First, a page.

It will be missing a lot of the originally specified functionality, of course, since there was no time to implement it all during the unrealistic management-dictated, all-too-short schedule, but it will be delivered today.  As Version 1.0.

It will also like contain a large number of “undocumented features,” known in the old days as “bugs,” that will have to be addressed in a future version release. But it will be delivered today. As Version 1.0.

Marketing and sales people hate Version 1.0 because it makes selling the product successfully more difficult and causes customers to complain to them — a lot. It also makes it difficult to get early testimonials and delays the purchase of large quantities of the product until the bugs are worked out.

Designers don’t mind. They keep cranking out new code and patches for the bugs. Sometimes it’s great job security and other times it isn’t. If it isn’t there’s always the next product for the next company to be developed.

Customer support managers love it for the job security reasons as well — subject to the risk of no job at all if the product can’t be fixed in time to save the company.

If the product was developed with OPM (other people’s money), top management will get rich in any case and move on to start another company where they can dictate another unreasonable schedule for a product that must do everything, cost nothing and be done yesterday. It is called Version 1.0.

I’d love to hear your experiences with products that fit this mold. Please share them and thanks for reading.


Some Further Thoughts on Creating the Customer WOW! Experience

A few weeks ago, on July 26th to be exact, I posted a written rant about how a meeting I’d just been to was concerned not with creating an initial WOW experience for customers but instead with damage control and reputation repair.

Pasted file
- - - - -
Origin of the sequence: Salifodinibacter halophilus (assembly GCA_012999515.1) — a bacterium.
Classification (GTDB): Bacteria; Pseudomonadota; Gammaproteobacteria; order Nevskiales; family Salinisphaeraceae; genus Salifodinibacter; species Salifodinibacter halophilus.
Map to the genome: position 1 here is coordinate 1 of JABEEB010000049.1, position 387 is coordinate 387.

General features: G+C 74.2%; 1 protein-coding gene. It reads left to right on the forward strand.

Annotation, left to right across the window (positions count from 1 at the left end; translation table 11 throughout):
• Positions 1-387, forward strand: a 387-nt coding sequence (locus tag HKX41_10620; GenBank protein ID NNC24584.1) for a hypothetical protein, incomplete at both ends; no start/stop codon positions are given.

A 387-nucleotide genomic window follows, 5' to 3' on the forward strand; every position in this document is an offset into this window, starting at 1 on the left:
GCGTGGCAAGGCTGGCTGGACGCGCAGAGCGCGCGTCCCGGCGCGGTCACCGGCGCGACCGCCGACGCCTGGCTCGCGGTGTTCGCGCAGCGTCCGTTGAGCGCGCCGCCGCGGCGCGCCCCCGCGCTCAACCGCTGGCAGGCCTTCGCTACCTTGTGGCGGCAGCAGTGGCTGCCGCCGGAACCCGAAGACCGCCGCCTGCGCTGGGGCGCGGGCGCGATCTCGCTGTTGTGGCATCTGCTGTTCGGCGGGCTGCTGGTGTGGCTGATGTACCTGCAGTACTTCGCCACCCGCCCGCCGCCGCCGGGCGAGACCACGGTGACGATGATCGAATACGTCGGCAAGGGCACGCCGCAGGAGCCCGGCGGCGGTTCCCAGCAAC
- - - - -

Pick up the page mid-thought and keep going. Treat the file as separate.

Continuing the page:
As some colleagues and I prepare to launch a new product and set of services, we have frankly been tempted more than once to “jump the gun” and start looking for fans, connections and clients before we’re really ready. Especially since there are some upcoming large networking events where we think we could get a lot of leverage and create a lot of buzz. Think the equivalent of trade show deadline for new product introduction.

We have, and I believe properly so, decided not to jump the gun on this as you’ll hear in the video embedded in this post. Even though we know we’re going to miss more than a couple of great opportunities to promote the new stuff, we think that having the infrastructure in place to create a real WOW! experience when we do introduce is worth any small loss of prospects in the short term.

Think about it.  It takes a long time to build a great reputation. It takes a very short time to ruin one. I heard again very recently that it takes only one “dumb s**t” to wipe out ten “atta boys” and I believe it.  So we’re going to take the time needed to get it right.  Website, social media, collaterial materials, markets, messages and media combinations. Tough as it is to wait, it is the right thing to do.